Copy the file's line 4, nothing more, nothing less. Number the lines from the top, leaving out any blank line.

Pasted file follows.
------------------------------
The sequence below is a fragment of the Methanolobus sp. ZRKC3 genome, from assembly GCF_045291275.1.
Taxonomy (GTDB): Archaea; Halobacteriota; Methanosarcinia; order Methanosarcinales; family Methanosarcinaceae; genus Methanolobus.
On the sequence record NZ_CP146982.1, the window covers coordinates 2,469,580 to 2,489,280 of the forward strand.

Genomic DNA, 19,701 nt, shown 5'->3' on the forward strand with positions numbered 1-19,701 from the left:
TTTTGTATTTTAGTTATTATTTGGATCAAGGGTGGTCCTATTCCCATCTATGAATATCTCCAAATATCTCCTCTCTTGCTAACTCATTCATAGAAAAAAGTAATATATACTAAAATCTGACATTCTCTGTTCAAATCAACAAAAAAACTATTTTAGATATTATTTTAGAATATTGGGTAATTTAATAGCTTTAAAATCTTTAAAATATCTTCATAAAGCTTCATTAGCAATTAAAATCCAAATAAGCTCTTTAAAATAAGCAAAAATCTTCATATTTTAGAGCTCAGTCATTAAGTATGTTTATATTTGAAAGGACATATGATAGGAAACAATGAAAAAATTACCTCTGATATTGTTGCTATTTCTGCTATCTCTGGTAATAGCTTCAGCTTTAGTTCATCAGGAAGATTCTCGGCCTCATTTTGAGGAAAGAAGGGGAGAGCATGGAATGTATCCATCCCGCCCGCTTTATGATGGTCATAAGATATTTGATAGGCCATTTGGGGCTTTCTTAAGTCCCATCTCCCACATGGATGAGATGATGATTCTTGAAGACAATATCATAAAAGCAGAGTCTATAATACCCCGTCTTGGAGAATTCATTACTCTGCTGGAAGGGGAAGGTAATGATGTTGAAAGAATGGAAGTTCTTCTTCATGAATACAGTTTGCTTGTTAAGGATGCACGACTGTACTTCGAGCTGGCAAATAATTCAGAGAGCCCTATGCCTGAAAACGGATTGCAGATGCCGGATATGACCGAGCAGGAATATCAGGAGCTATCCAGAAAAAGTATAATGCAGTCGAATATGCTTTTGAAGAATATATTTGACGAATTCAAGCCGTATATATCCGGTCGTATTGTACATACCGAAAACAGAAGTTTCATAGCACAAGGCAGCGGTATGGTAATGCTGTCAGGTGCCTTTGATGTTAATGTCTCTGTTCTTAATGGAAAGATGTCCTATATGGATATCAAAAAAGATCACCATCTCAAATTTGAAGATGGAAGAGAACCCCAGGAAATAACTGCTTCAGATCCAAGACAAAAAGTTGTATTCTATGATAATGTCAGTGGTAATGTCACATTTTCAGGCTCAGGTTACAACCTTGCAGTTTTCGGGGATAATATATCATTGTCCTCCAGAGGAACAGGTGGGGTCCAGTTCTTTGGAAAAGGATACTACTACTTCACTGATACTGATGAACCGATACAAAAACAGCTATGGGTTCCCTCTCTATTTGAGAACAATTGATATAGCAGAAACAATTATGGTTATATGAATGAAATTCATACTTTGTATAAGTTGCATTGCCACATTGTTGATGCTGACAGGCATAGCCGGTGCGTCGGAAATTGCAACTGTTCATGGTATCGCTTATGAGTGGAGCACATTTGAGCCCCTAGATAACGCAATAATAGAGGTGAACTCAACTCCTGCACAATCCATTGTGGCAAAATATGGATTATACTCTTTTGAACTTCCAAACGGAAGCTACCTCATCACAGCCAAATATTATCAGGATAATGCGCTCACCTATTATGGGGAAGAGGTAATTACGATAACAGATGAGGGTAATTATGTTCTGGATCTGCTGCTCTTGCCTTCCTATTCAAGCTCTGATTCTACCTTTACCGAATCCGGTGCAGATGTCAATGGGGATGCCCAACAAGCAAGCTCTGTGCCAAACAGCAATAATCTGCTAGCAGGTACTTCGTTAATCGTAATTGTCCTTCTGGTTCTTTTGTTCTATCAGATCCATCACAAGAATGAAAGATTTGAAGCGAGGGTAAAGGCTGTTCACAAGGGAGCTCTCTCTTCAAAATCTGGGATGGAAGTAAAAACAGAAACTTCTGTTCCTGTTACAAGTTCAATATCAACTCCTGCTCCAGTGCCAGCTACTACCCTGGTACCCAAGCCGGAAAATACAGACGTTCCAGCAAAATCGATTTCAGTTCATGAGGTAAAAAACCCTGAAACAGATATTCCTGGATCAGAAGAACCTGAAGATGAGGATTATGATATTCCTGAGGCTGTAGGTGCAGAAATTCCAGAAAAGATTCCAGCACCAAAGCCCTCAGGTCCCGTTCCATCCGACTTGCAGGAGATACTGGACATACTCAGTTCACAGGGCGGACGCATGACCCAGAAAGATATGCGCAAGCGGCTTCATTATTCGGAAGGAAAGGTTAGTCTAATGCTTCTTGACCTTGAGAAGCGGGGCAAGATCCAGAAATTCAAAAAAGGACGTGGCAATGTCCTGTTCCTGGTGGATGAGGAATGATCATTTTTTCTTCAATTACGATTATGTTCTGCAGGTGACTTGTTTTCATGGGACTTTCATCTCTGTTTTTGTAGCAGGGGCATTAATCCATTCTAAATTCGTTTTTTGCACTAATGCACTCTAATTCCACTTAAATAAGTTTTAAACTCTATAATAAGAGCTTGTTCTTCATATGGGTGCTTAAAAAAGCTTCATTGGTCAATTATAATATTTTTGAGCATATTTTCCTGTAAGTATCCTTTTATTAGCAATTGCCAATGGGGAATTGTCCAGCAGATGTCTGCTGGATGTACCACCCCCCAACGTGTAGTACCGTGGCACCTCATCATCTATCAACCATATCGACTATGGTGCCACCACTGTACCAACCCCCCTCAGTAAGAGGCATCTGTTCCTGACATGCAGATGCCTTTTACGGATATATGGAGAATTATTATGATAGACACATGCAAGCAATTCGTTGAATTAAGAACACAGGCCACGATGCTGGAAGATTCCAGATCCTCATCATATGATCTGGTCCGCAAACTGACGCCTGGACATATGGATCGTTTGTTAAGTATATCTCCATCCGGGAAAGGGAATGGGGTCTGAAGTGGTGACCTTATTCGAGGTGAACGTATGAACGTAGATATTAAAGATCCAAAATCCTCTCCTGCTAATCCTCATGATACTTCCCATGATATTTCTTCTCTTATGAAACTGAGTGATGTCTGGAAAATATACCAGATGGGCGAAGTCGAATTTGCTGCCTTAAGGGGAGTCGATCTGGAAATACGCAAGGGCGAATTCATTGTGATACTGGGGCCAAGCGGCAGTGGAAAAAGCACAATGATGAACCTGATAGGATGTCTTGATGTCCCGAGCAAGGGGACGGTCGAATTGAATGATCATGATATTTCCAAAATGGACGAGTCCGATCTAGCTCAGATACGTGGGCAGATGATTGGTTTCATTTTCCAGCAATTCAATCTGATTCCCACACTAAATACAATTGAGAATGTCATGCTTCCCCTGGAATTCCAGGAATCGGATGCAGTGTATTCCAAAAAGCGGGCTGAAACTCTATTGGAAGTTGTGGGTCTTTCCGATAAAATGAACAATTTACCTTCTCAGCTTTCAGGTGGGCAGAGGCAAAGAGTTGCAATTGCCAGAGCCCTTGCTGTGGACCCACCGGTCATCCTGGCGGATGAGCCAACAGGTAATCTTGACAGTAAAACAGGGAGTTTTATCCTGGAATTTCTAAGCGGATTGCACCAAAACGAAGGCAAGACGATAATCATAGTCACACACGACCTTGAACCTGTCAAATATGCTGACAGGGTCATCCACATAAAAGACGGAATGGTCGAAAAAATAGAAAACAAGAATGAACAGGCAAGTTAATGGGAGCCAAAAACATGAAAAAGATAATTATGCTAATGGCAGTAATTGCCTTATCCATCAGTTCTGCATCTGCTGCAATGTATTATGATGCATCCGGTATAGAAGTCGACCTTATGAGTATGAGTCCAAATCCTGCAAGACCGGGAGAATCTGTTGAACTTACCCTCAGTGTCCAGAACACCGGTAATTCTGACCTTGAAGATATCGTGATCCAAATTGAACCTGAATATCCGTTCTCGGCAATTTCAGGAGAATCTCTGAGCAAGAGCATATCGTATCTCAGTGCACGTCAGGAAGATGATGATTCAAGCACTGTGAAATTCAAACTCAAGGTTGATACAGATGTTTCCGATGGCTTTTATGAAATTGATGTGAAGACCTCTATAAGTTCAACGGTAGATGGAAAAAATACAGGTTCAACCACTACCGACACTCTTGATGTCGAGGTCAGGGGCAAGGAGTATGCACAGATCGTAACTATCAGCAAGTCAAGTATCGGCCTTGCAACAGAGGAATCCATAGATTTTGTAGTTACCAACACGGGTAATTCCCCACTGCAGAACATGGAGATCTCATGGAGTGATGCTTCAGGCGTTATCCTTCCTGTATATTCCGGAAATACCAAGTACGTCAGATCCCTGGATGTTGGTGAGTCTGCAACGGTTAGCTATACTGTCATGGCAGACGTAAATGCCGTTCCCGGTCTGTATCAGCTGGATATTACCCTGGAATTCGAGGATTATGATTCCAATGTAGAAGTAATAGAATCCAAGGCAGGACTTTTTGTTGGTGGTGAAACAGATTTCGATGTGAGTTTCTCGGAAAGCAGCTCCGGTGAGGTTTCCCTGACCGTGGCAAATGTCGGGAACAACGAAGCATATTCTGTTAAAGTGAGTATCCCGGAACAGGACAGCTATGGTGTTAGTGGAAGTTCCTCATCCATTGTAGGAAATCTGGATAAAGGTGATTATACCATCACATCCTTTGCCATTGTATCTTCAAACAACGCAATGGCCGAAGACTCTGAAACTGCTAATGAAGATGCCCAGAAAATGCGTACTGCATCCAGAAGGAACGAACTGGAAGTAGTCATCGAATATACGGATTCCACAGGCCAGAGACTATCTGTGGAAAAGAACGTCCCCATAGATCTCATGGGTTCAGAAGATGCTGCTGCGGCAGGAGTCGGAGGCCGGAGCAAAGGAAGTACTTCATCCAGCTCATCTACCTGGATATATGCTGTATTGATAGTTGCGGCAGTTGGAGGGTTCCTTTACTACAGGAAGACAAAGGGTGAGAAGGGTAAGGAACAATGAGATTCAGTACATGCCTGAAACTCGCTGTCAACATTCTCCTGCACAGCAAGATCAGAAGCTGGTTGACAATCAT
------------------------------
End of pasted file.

Genomic DNA, 19,701 nt, shown 5'->3' on the forward strand with positions numbered 1-19,701 from the left: